Copenhagen is a really big cycling city, second only to Amsterdam, where we cycled a few years ago. So when in Rome (Copenhagen), we did as the Romans do and did some cycling. Cycling on holiday is a positive double whammy – it’s a good way to see more than you would see on foot and it’s a fun activity of its own accord. Win-win.
Bike hire was very easy for us because we could hire them from our hotel, which is not uncommon for hotels in Copenhagen. At 150 krone (about £15) per bike for 24 hours, it was reasonably good value and took away the hassle of trying to locate a bike hire place.
Copenhagen is very flat, which makes it the perfect place to cycle. The hire bikes give a really smooth ride (although not over the cobblestones, of which there are many). The ones we had didn’t have gears that we could control ourselves, but they changed gear automatically as we picked up speed or cycled slightly uphill. They only have one brake on the handlebars, plus a brake which is activated by pedalling backwards – so you have to be very careful not to adjust your pedal backwards when you move off. Bike theft in Copenhagen is very low, but the bikes have a built in lock which is very easy to use.
There are cycle paths alongside all the main roads in Copenhagen, so you don’t have to ride on the roads very often (but when you do, remember to cycle on the RIGHT!). The cycle paths often have kerbs, which separates them very well from the traffic. The rules of the cycle paths vary a bit, so you need to keep your wits about you (as you always do on a bike, of course). Some paths are for bikes travelling in both directions, but some are only for bikes travelling in one direction. Even on these, you need to stay aware and stay on the right hand side because Danes who ride their bikes all the time will be riding a lot faster than tourists who are unsure what they are doing. Some cycle paths even have traffic lights especially for bikes – they are smaller than regular ones and have a little bike symbol at the top as a clue.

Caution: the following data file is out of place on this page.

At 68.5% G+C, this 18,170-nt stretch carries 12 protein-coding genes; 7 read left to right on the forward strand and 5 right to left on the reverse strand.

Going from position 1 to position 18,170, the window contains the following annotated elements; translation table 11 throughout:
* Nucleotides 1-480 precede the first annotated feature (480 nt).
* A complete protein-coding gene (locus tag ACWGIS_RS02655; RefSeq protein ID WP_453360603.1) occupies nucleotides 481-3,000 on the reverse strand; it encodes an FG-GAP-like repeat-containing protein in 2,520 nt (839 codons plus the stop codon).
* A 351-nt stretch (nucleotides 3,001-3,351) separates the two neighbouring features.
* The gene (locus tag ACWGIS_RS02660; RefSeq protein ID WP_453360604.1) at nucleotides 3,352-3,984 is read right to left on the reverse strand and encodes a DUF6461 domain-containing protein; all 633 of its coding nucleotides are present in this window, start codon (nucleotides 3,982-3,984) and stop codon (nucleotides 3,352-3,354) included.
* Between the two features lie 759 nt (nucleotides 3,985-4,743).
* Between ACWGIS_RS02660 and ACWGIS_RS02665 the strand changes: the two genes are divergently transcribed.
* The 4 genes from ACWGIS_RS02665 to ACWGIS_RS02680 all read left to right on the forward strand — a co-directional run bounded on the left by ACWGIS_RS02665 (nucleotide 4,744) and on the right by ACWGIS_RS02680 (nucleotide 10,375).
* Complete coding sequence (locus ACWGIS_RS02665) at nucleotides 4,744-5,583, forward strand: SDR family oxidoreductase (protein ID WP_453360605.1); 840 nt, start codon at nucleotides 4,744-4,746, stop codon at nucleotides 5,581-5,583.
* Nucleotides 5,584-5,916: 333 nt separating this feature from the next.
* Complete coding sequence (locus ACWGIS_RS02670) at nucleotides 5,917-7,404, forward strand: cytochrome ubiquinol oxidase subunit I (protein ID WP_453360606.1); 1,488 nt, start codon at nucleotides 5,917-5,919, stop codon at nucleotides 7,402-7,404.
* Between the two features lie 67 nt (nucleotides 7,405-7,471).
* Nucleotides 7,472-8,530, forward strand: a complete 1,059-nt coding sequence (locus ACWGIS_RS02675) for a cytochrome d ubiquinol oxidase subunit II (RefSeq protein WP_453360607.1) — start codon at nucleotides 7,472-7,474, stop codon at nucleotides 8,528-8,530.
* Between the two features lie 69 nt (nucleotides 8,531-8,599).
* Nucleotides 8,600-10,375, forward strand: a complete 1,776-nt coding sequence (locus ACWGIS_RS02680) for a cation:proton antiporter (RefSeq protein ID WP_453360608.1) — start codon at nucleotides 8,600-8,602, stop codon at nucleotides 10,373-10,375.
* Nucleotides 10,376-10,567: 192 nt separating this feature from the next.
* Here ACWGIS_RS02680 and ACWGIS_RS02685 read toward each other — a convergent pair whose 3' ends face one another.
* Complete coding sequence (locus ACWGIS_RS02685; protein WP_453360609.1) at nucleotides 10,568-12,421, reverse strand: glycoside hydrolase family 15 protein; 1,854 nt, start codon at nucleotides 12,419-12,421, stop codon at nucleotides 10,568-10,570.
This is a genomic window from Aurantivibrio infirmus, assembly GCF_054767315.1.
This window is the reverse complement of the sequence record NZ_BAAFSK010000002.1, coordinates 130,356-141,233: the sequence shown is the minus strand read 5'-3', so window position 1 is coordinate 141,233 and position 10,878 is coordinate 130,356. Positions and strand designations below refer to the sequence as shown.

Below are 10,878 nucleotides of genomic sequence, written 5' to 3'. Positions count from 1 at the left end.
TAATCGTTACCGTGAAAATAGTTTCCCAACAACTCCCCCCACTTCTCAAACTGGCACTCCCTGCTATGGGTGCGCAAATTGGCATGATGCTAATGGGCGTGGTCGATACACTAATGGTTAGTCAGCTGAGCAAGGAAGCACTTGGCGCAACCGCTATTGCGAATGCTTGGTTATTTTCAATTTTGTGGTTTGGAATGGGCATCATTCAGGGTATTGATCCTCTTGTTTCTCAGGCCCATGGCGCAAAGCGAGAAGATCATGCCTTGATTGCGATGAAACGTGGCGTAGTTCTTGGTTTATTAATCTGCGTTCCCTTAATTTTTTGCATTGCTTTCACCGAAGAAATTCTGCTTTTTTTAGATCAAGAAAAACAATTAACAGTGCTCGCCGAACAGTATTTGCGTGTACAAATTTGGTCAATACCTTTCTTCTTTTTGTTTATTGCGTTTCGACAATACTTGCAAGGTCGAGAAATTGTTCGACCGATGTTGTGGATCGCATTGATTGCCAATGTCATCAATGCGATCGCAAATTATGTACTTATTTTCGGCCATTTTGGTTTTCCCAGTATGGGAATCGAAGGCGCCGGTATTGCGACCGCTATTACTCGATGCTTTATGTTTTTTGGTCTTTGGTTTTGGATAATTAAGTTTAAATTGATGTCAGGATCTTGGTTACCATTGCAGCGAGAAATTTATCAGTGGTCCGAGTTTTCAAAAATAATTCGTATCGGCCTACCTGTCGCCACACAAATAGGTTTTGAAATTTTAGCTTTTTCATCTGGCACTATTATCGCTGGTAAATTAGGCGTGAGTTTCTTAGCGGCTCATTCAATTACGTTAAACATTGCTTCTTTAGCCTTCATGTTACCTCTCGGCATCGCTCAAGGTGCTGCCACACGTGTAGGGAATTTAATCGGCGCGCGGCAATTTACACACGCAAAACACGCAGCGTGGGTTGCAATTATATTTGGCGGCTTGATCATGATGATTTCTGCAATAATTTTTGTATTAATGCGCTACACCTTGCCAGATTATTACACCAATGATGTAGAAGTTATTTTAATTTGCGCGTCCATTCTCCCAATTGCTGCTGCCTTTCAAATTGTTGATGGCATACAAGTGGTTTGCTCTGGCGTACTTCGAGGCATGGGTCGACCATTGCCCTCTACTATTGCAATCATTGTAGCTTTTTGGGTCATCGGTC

Very few people in Copenhagen wear cycle helmets, so we didn’t get the option to hire a helmet. At home, none of us would dream of going out without a helmet, even if we’re only cycling half a mile. We’re convinced a helmet saved my husband’s life, or at least stopped him from suffering a lot worse than nasty cuts. I think perhaps about 10 per cent of commuters were wearing them in Copenhagen and about two per cent of people at weekends (which is higher than in Amsterdam three years ago).
In Amsterdam, my husband had hired a tandem with my daughter and he wished he’d been able to do that in Copenhagen. We didn’t see any kids cycling and she struggled a bit with all of the rules of the road. Both she and my eldest entirely missed some cycle traffic lights and went through on red.
I loved cycling in Copenhagen. Having a bike just gives you so much freedom and it is a lovely way to see the sights. We spent a lot of time cycling by the lakes and river and the views were absolutely beautiful.
I would definitely recommend it to anyone with older kids (or no kids at all) travelling to Copenhagen.
But cycling doesn’t stop teenagers arguing. Nothing does.